"If the words have been attributed to Jefferson," Sewell wrote in an email to PolitiFact, "that is probably the result of someone’s misunderstanding of the context, or of wanting to associate them with someone with better name recognition."
It’s worth noting that while Jefferson may not have said this particular quote, he did consider hemp to be an important crop, and made several references to it in his letters.
A meme being shared online claims that Thomas Jefferson penned the Declaration of Independence on hemp paper, grew and smoked marijuana, and once said the plant was of "first necessity to the protection and wealth of the country."
The Declaration of Independence was not drafted on hemp, but on parchment made from animal skin, But Jefferson did indeed grow the plant (not necessarily weed, though).
There is no evidence to suggest Jefferson ever smoked marijuana, and if he had, it likely would have been the hemp he grew, which had very low levels of THC. Jefferson also did not say that specific phrase, but his favor of the crop is well documented.
With all this taken into account, we rate this post Mostly False.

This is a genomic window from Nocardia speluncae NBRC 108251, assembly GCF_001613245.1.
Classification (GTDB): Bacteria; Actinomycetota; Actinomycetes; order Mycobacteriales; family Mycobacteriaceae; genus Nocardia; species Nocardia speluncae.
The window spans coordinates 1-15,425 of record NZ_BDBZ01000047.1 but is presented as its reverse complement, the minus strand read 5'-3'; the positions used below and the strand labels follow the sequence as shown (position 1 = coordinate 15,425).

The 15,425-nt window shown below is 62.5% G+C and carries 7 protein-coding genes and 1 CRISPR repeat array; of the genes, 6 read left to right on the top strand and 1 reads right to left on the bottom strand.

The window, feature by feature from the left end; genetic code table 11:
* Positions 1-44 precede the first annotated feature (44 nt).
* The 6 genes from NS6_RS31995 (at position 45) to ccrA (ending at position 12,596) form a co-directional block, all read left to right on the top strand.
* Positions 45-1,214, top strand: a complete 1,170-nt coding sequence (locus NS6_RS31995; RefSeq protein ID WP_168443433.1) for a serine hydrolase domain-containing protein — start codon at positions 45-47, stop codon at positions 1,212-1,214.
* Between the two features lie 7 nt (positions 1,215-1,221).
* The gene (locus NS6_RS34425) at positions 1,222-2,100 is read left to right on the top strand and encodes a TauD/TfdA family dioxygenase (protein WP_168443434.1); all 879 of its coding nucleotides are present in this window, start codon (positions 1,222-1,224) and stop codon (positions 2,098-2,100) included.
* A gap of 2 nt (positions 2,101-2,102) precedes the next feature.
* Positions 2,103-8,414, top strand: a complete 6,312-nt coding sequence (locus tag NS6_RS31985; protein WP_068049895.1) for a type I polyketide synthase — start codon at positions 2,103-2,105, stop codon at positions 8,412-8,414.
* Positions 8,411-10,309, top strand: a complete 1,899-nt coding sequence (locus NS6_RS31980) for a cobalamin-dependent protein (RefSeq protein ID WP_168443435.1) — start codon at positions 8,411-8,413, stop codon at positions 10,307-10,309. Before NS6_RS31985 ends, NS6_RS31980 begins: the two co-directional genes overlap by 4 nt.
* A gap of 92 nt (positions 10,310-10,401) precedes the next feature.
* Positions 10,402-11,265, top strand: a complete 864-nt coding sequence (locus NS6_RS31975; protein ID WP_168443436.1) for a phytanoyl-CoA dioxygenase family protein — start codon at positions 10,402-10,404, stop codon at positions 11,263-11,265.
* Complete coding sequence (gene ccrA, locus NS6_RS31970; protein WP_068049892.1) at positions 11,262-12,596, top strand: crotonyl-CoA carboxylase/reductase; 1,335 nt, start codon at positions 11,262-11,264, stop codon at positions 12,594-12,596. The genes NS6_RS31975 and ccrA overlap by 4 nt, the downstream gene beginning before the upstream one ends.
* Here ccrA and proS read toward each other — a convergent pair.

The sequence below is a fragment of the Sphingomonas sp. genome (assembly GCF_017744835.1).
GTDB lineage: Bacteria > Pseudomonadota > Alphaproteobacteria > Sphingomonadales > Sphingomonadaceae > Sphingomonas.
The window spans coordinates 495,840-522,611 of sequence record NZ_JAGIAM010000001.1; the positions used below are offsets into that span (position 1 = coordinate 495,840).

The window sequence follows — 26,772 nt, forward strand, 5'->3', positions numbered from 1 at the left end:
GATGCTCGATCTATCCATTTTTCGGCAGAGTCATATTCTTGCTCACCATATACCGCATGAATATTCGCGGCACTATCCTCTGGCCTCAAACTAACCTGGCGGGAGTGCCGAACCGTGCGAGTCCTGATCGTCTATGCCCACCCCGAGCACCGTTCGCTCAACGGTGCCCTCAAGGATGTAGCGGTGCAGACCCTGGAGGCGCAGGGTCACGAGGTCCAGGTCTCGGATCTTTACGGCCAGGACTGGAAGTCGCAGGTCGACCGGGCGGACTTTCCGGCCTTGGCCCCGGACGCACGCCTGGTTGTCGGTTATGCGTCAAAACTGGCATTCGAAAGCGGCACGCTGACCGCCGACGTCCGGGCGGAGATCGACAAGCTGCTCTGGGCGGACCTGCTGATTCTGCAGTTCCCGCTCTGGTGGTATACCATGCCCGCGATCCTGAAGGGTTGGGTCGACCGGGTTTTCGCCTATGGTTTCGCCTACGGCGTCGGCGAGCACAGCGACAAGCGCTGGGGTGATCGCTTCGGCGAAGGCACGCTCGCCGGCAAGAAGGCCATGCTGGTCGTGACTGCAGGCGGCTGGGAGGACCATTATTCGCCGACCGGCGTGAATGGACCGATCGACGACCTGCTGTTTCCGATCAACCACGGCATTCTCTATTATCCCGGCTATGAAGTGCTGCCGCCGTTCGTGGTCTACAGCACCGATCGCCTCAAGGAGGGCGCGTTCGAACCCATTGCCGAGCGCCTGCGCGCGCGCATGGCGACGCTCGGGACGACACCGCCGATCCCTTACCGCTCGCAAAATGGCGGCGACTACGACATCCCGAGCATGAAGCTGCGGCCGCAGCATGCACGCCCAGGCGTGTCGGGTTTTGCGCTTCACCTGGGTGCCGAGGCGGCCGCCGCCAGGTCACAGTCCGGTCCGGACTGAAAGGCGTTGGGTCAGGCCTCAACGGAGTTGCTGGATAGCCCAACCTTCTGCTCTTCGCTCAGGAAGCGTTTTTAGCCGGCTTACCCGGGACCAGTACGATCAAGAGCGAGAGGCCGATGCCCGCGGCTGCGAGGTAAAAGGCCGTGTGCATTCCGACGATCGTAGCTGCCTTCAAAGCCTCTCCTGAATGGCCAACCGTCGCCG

Update March 15, 2019: This story has been updated to reflect the fact that a quote similar to the one attributed to Jefferson in this claim is found in the Jefferson papers but was not made by Jefferson himself. This update does not affect the ruling.
Facebook post, March 11, 2019
PolitiFact, Kai Degner falsely says Declaration of Independence was penned on hemp, Nov. 7, 2016
Monticello.org, Declaration of Independence Paper, Accessed March 12, 2019
Monticello.org, Spurious quotation, Accessed March 12, 2019
Monticello.org, Hemp, Accessed March 12, 2019
NCSL, State Industrial Hemp Statues, Feb. 1, 2019
National Constitution Center, Busting some myths about the Founding Fathers and marijuana, Nov. 9, 2012
WorldHistory.us, Hemp and our Founding Fathers, May 22, 2017
Hemp Industries Association, Hemp History, Accessed March 13, 2019
FoundersOnline.gov, Enclosure: Notes respecting Tobacco, 16 March 1791, Accessed March 14, 2019
FoundersOnline.gov, Thomas Jefferson Hemp references, Accessed March 14, 2019
Email interview, David Sewell University of Virginia Press for Founders Online, March 14-15, 2019